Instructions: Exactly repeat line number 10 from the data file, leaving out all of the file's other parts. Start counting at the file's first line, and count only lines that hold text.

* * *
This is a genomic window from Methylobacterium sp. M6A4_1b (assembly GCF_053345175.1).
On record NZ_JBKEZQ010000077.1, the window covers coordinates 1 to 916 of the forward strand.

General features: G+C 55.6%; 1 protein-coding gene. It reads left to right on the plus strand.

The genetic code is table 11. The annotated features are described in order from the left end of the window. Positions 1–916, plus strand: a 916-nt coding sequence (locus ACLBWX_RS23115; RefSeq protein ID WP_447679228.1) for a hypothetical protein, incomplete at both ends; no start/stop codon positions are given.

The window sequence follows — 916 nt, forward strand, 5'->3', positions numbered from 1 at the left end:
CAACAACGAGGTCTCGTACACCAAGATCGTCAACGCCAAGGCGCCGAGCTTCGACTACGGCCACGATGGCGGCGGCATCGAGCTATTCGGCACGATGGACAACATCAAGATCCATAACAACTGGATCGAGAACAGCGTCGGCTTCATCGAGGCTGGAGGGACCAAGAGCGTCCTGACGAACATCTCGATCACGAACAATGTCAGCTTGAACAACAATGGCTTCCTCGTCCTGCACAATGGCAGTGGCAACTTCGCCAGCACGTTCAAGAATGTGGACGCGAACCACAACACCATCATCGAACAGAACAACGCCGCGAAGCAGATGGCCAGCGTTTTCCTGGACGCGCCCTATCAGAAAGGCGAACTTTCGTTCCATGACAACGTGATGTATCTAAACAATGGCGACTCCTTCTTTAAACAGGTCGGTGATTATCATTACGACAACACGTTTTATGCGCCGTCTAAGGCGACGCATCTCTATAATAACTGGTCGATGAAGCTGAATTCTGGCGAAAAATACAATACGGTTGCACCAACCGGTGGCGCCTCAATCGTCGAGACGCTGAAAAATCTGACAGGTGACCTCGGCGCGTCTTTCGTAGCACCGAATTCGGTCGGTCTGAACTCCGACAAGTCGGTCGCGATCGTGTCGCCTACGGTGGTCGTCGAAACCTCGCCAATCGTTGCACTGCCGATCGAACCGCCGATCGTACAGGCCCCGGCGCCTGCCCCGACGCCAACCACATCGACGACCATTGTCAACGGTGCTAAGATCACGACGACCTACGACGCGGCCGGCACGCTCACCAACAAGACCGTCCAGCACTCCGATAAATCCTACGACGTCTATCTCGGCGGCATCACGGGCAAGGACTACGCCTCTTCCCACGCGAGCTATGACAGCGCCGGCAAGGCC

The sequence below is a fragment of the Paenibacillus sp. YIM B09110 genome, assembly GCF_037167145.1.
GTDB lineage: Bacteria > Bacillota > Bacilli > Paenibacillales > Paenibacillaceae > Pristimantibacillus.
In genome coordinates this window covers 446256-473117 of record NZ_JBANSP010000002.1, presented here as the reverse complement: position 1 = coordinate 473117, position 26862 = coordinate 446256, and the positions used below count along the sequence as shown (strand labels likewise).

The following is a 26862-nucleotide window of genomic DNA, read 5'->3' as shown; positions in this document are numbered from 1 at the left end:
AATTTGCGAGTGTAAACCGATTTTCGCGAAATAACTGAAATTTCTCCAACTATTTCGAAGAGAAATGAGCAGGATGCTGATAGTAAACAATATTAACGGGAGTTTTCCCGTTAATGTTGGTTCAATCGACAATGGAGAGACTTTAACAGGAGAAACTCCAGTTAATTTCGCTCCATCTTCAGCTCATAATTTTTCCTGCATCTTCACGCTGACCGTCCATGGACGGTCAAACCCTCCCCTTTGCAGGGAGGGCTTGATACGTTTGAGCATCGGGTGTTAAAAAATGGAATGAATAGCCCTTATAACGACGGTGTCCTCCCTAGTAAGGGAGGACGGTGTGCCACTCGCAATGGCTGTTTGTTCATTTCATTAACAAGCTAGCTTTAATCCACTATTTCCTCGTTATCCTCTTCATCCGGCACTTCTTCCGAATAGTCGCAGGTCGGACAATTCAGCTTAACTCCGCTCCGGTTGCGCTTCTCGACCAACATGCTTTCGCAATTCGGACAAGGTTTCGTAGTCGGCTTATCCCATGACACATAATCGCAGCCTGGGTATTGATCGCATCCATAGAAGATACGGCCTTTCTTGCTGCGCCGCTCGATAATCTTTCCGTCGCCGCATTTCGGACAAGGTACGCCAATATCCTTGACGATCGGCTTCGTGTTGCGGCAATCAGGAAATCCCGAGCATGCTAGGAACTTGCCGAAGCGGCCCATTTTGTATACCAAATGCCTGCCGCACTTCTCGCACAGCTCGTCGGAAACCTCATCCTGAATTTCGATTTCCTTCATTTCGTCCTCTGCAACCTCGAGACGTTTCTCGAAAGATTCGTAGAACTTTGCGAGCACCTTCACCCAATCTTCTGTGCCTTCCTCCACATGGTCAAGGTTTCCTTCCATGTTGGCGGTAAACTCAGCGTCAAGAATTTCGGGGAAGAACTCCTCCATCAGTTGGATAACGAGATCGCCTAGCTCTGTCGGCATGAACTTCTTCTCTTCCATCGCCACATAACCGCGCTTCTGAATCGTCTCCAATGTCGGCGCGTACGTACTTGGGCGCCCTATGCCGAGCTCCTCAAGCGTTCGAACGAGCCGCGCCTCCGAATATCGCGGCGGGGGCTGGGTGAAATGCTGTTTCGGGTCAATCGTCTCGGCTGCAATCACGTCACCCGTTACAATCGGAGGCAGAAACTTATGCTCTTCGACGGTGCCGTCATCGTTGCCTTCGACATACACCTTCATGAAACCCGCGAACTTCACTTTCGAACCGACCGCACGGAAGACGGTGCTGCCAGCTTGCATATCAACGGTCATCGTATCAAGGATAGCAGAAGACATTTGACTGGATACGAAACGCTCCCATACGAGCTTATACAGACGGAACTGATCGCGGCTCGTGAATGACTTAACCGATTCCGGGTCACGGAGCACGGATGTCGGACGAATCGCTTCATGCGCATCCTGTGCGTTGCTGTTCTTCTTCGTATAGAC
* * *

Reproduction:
The following is a 26862-nucleotide window of genomic DNA, read 5'->3' as shown; positions in this document are numbered from 1 at the left end: